I've wanted to review a Golden Age comic for some time. The problem comes in the fact that during the Golden Age, much of the language of comics, and the techniques that we take for granted were being formed. This was also before the rise of the Comics Code Authority, so creators were trying things out to see what would sell. This is probably where the salacious aspect of Phantom Lady comes into play. Her costume reveals a lot of skin, especially for the 1940s. No doubt this was part of her appeal. Artist Matt Baker was very skilled at designing a cover that emphasized the visual appeal of the character. However, somewhere along the way, her effectiveness as a character came through. She's one of those public domain heroes that always gets noticed, and always has someone bring her back to use, despite DC Comics making use of the character and enforcing their version of the character. Erik Larsen might have been the most recent creator to incorporate her into his comics, but he did so only briefly.
It was a history-making list of nominees this year. The history comes from Image Comics who swept the Best New Series category. Bitter Root, Crowded, Gideon Falls, Isola, Man-Eaters, and Skyward took all six spots in the category. Overall, Image Comics took 30 nominations, including 11 shared nominations. DC Comics took second place with 24 total nominations, including 7 shared nominations. The comic with the most nominations is Tom King's Mister Miracle with 4 nominations.
I always strive to review old comics that you may not have thought about. Heck, you may not even know that they even exist. This is sometimes hard to do, especially in these days when some of the most obscure titles are available with a membership. Many creators got their start in unlikely places. Some have their careers go into areas that may seem unlikely given their past. Bill Willingham is one of those writers that became very popular with his Vertigo series Fables, and it reached into other works for DC and of late, has been working for independent publishers. This is not uncommon ground for him. Bill Willingham first rose to prominence on his creator owned series for Comico, Elementals. Eventually, as the comic market saw the publisher fall, Willingham sold the rights to Andrew Rev,who had bought Comico. After putting together a bible for the direction he had been taking the series, Willingham saw it ignored and eventually used as a doorstop, according to an editorial in an issue of Ironwood. Word has it that Willingham retooled many of those ideas and put them together for a mini-series that saw itself published, albeit irregularly, by Lone Star Press.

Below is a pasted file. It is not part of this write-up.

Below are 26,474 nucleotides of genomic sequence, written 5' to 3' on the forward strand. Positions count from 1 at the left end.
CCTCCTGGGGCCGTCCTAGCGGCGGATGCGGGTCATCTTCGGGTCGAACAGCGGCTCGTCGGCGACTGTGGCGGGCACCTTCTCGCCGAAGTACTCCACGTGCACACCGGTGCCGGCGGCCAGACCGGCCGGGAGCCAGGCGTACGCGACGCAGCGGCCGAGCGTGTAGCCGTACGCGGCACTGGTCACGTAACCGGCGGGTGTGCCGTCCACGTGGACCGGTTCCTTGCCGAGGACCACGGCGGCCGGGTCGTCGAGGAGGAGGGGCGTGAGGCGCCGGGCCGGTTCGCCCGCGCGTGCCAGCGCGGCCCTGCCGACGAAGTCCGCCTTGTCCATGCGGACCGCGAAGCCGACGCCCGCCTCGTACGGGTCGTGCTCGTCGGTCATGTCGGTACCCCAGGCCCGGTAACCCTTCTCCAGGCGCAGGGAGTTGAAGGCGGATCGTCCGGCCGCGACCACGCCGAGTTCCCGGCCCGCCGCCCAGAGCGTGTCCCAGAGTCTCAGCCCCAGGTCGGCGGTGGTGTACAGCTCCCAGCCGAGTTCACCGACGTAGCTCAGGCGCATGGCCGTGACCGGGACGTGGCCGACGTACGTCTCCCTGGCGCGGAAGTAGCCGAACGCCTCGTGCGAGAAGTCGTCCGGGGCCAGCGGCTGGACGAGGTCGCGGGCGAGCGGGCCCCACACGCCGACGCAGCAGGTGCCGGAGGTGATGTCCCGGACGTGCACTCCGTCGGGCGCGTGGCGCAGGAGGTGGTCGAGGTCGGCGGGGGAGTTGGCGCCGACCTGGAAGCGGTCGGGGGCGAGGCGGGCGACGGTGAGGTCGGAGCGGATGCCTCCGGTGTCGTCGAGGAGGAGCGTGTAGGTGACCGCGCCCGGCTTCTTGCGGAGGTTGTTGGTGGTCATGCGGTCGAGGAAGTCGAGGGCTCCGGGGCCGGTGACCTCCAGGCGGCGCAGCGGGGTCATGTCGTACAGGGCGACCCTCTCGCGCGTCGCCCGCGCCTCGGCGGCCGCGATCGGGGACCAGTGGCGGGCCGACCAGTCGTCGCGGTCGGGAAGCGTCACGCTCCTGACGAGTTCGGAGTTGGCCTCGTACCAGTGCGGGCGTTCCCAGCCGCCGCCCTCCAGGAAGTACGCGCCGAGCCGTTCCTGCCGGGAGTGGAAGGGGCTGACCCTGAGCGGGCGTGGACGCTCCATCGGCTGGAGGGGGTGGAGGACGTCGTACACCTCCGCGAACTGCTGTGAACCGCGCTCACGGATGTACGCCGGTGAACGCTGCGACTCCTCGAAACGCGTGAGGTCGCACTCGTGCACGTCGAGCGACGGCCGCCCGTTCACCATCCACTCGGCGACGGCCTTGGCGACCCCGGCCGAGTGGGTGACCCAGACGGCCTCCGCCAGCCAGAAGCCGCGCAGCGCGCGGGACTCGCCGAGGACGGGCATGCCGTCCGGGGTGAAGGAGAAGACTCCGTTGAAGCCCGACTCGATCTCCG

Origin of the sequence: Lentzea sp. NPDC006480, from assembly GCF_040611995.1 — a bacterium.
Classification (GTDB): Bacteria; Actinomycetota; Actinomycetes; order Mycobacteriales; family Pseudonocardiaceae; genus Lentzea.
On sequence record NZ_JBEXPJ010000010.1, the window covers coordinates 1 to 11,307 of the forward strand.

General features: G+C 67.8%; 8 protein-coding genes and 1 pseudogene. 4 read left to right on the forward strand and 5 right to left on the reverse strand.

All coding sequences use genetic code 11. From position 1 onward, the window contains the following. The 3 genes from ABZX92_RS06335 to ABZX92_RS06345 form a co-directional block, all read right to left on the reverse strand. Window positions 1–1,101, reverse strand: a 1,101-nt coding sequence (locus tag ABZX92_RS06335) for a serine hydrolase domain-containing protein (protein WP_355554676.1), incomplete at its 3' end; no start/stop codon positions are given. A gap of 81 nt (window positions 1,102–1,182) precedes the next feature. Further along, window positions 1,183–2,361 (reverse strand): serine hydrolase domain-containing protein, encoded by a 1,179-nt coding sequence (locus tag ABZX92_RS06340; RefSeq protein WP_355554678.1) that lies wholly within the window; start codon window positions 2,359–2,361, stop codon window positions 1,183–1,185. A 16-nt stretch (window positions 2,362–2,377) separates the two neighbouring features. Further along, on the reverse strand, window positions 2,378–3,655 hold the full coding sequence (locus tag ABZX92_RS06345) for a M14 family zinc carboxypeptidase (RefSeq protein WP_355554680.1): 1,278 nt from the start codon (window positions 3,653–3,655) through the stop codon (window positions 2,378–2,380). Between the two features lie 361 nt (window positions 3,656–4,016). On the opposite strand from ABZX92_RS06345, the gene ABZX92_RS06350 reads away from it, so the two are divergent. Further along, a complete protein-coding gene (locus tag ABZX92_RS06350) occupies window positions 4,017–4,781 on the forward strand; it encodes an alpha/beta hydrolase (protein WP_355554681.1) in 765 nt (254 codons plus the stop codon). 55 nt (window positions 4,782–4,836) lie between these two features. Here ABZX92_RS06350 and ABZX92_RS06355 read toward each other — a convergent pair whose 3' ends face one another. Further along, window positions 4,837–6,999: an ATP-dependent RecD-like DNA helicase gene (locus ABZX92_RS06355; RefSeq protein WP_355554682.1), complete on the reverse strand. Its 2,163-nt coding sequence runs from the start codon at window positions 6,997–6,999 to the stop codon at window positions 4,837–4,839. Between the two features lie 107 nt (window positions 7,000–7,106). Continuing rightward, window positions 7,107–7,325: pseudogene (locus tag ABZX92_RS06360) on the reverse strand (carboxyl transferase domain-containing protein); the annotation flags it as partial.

We field through a lot of press releases. It would be easy to just copy and paste every one of them, but that wouldn't be fair to you guys. However, if one passes our inbox that looks interesting, then we'll pass it along. Today, that happened with a new book about Hellboy. Sequart has released The Mignolaverse: Hellboy and the Comics Art of Mike Mignola which looks pretty good.
Oni Press is merging with Lion Forge. The announcement makes it seem that Lion Forge's parent company, Polarity, is purchasing Oni Press, but the move is being marketed as a merger. I'm still trying to determine what this news means.